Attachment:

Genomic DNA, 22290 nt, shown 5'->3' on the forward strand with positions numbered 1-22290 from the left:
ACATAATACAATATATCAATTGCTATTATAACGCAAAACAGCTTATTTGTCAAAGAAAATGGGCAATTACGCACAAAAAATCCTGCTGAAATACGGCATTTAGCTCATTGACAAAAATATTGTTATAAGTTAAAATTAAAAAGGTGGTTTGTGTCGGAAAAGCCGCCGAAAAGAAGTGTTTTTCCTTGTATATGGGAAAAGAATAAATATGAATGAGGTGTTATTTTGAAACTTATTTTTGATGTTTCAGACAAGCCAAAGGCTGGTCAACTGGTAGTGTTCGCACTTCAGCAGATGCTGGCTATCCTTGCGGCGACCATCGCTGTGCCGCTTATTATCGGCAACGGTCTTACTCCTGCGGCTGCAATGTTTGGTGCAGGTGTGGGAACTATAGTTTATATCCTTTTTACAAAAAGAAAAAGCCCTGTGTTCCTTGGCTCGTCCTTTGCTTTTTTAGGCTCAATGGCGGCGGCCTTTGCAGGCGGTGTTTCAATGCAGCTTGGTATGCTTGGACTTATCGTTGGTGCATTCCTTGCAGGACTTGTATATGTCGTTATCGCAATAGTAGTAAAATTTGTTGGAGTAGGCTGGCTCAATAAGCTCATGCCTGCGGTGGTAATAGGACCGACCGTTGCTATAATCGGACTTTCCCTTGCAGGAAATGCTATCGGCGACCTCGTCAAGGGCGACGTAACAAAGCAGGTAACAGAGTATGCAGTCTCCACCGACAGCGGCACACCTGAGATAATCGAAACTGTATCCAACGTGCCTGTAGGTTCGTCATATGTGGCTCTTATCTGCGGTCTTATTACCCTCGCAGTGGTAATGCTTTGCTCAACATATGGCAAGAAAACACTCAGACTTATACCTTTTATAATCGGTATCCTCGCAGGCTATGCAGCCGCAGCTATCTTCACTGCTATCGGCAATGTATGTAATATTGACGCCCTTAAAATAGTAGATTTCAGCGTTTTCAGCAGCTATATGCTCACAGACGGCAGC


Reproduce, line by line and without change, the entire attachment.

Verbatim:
Genomic DNA, 22290 nt, shown 5'->3' on the forward strand with positions numbered 1-22290 from the left:
ACATAATACAATATATCAATTGCTATTATAACGCAAAACAGCTTATTTGTCAAAGAAAATGGGCAATTACGCACAAAAAATCCTGCTGAAATACGGCATTTAGCTCATTGACAAAAATATTGTTATAAGTTAAAATTAAAAAGGTGGTTTGTGTCGGAAAAGCCGCCGAAAAGAAGTGTTTTTCCTTGTATATGGGAAAAGAATAAATATGAATGAGGTGTTATTTTGAAACTTATTTTTGATGTTTCAGACAAGCCAAAGGCTGGTCAACTGGTAGTGTTCGCACTTCAGCAGATGCTGGCTATCCTTGCGGCGACCATCGCTGTGCCGCTTATTATCGGCAACGGTCTTACTCCTGCGGCTGCAATGTTTGGTGCAGGTGTGGGAACTATAGTTTATATCCTTTTTACAAAAAGAAAAAGCCCTGTGTTCCTTGGCTCGTCCTTTGCTTTTTTAGGCTCAATGGCGGCGGCCTTTGCAGGCGGTGTTTCAATGCAGCTTGGTATGCTTGGACTTATCGTTGGTGCATTCCTTGCAGGACTTGTATATGTCGTTATCGCAATAGTAGTAAAATTTGTTGGAGTAGGCTGGCTCAATAAGCTCATGCCTGCGGTGGTAATAGGACCGACCGTTGCTATAATCGGACTTTCCCTTGCAGGAAATGCTATCGGCGACCTCGTCAAGGGCGACGTAACAAAGCAGGTAACAGAGTATGCAGTCTCCACCGACAGCGGCACACCTGAGATAATCGAAACTGTATCCAACGTGCCTGTAGGTTCGTCATATGTGGCTCTTATCTGCGGTCTTATTACCCTCGCAGTGGTAATGCTTTGCTCAACATATGGCAAGAAAACACTCAGACTTATACCTTTTATAATCGGTATCCTCGCAGGCTATGCAGCCGCAGCTATCTTCACTGCTATCGGCAATGTATGTAATATTGACGCCCTTAAAATAGTAGATTTCAGCGTTTTCAGCAGCTATATGCTCACAGACGGCAGC